Audio Engineer Career Decisions
Now that you’ve started your audio engineer career and gained some experience working in live situations, it’s time to make some life path decisions.
First of all, do you want to continue trying to do this? It’s an important question. You’re about to spend several years establishing yourself in this business, working a lot of hours for not much money, climbing your way up the ladder. I’m telling you this because it’s what I experienced. It’s what just about everyone I know in this business experienced. And it’s what everyone trying to become an audio engineer should expect to go through.
How did I persevere through this for over 3 decades? It’s simple. An audio engineer career is the ONLY career I’ve ever wanted to have. I’d rather do it for cheap, or even free, (and I’ve done both,) and be happy. If you have that kind of attitude, then you have a good chance of being successful.
Doing Live Audio
Maybe you’ve discovered that doing live sound is what you want your career path to be. Some folks like the adrenaline rush that mixing a live show gives them. I still do live shows, and I’m very tense for the initial 30 seconds or so until the first vocal comes cleanly out of the PA. Then I settle in and get to work. At the end of the gig, I feel the effects of the slow adrenaline drip that kept me on edge for the length of the show.
If live audio engineering is what you really enjoy, congrats! You found a calling. Just remember to think about where you’ll be in 10 years. It’s not easy to continue to work in clubs into your late 30’s. Some do it, but not many.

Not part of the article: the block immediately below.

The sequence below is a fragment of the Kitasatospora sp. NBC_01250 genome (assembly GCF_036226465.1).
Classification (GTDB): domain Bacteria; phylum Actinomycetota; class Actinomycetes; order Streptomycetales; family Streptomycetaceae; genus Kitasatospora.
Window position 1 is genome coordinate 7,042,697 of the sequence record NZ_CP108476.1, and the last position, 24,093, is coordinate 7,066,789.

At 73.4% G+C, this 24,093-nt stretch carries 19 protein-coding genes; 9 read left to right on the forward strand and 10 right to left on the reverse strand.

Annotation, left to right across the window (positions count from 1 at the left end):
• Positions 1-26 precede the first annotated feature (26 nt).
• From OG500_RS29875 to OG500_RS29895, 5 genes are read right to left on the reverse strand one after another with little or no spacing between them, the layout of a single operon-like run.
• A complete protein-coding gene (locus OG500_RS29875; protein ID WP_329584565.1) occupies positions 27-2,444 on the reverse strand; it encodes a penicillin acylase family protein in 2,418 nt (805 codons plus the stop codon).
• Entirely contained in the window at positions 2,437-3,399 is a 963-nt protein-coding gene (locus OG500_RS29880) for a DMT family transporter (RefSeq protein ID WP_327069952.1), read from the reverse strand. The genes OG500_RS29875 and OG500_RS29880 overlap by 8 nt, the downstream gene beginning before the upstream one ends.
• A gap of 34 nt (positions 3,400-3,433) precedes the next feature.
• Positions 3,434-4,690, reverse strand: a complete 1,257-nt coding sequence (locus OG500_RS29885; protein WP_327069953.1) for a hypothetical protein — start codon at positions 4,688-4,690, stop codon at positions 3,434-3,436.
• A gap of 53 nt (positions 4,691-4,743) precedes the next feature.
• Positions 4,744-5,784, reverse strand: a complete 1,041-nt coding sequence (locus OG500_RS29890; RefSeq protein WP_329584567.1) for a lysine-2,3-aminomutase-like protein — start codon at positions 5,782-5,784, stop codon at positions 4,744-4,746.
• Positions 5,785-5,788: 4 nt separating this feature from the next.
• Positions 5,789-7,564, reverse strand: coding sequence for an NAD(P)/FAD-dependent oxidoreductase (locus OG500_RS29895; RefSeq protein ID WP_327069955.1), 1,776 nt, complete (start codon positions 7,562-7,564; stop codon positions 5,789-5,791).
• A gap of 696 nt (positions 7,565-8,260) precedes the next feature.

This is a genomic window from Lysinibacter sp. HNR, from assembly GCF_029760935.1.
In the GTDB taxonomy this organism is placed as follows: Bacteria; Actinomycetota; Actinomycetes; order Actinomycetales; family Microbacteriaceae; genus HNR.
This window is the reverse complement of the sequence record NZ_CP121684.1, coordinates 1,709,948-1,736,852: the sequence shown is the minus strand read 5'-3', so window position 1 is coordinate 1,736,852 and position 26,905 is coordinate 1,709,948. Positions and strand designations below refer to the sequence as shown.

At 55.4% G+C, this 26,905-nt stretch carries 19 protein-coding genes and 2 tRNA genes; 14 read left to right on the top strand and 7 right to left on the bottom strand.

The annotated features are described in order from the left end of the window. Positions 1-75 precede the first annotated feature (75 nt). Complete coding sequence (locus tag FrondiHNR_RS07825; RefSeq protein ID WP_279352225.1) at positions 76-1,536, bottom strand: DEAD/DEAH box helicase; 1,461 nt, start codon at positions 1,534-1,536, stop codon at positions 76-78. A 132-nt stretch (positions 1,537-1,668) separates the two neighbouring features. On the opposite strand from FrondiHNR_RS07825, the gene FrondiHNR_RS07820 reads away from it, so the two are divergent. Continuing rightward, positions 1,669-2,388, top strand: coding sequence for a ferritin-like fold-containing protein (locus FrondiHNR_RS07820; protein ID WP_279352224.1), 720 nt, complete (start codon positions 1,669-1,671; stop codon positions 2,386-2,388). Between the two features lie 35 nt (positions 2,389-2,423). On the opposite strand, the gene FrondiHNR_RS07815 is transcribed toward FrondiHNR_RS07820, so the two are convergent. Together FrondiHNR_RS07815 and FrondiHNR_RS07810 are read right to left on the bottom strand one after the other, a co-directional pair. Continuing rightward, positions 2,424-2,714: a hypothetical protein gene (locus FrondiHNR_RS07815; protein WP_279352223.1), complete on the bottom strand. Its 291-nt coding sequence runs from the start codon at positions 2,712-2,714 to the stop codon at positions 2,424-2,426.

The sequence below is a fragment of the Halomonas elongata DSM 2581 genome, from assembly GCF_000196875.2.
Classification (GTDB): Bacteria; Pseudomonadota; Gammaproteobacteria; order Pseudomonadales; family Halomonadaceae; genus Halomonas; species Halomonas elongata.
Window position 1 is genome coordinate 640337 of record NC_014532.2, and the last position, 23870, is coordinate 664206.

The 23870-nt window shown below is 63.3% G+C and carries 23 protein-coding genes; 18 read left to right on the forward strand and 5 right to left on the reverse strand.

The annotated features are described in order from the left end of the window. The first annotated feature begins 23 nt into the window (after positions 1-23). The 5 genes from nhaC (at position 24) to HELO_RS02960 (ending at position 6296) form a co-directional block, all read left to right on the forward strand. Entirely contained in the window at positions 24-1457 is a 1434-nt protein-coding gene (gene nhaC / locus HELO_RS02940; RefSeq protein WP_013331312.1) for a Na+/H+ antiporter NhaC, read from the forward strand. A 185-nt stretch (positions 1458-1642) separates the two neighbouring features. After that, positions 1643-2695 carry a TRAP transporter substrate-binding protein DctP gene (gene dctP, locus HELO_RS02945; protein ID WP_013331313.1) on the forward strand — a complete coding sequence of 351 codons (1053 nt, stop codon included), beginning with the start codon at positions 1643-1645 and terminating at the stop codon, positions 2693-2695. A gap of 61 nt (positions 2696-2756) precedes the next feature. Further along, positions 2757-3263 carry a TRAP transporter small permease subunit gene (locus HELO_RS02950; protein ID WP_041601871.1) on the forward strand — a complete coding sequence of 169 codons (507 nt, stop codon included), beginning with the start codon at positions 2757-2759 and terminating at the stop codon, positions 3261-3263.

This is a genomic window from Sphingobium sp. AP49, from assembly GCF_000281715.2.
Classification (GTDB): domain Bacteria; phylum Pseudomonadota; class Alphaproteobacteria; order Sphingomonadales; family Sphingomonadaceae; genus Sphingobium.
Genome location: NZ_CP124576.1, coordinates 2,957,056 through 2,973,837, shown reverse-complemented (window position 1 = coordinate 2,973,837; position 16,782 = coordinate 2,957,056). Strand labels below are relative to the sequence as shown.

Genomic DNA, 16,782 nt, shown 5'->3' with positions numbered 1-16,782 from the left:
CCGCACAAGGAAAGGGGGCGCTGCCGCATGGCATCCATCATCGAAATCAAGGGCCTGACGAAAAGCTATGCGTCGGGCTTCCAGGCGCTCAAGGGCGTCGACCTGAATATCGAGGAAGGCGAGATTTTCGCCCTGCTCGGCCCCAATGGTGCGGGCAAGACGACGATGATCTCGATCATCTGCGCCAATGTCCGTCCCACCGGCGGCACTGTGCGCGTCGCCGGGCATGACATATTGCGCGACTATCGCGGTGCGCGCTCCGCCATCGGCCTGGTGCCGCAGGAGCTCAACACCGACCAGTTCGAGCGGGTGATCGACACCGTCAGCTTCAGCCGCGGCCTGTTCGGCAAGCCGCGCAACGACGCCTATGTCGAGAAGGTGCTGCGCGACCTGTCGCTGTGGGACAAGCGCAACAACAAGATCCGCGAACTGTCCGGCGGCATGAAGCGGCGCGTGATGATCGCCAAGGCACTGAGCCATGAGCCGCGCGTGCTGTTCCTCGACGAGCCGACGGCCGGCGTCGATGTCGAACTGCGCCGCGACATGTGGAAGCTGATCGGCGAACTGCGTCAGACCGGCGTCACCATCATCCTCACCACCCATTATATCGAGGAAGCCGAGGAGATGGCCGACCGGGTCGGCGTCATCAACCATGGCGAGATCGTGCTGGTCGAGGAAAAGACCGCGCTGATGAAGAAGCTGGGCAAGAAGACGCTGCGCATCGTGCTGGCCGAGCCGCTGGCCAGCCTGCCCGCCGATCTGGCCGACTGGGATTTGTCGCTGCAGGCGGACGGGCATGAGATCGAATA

Audio Engineering School
If you want to pursue a studio career, you should consider enrolling in an audio engineering school. These schools will teach you lots of techniques and tricks, and expose you to current technology, audio gear, and software. Prices and time commitments vary, so lots of research is required to decide about which school to choose.
Which engineering school did I go to? When I started out, there were no audio engineering training programs. I studied Radio and Television Production at the University of Maryland because it was the only program that allowed me to mess around with microphones and tape decks. Sponsored by the university, I spent a summer interning at a recording studio as part of my curriculum. There I started to meet people in the music business and started to build my network. I still work with some folks I met there in 1976, and I can trace lots of my clients back through those initial connections.
What Type of School?
Do an online search for “recording engineering school” and you’ll get a long list.
There are many colleges and universities that have 4-year programs for audio engineering. Going through a program like this allows a student to get a degree in their chosen field. But they also take part in the usual varied classes that a 4-year college program includes, exposing them to more than just audio. Maybe a minor in business would help them in the future if them build their own studio. Or another field of study so they have something to fall back on should the engineering track prove unsuccessful.
There are also several trade schools whose entire curriculum is just audio engineering. Full Sail University, located in Florida is very popular. Their entire curriculum is entertainment, media, arts, and technology, so it’s not a general studies 4-year program. I’ve met lots of engineers and interns who graduated from Full Sail, and their comments have mostly been positive.
After You've Finished School.....
But here is the reality. When you graduate and contact a studio looking for a job, you will be offered an internship, and most of these positions are unpaid. The big advantage an audio engineering school certificate gives you is it demonstrates that you have a serious conviction to become an engineer. You’ve put in the time and money to advance yourself in this field. Which puts you ahead of the folks who just walked in off the street.
Here’s what to expect while you are an intern at a recording studio.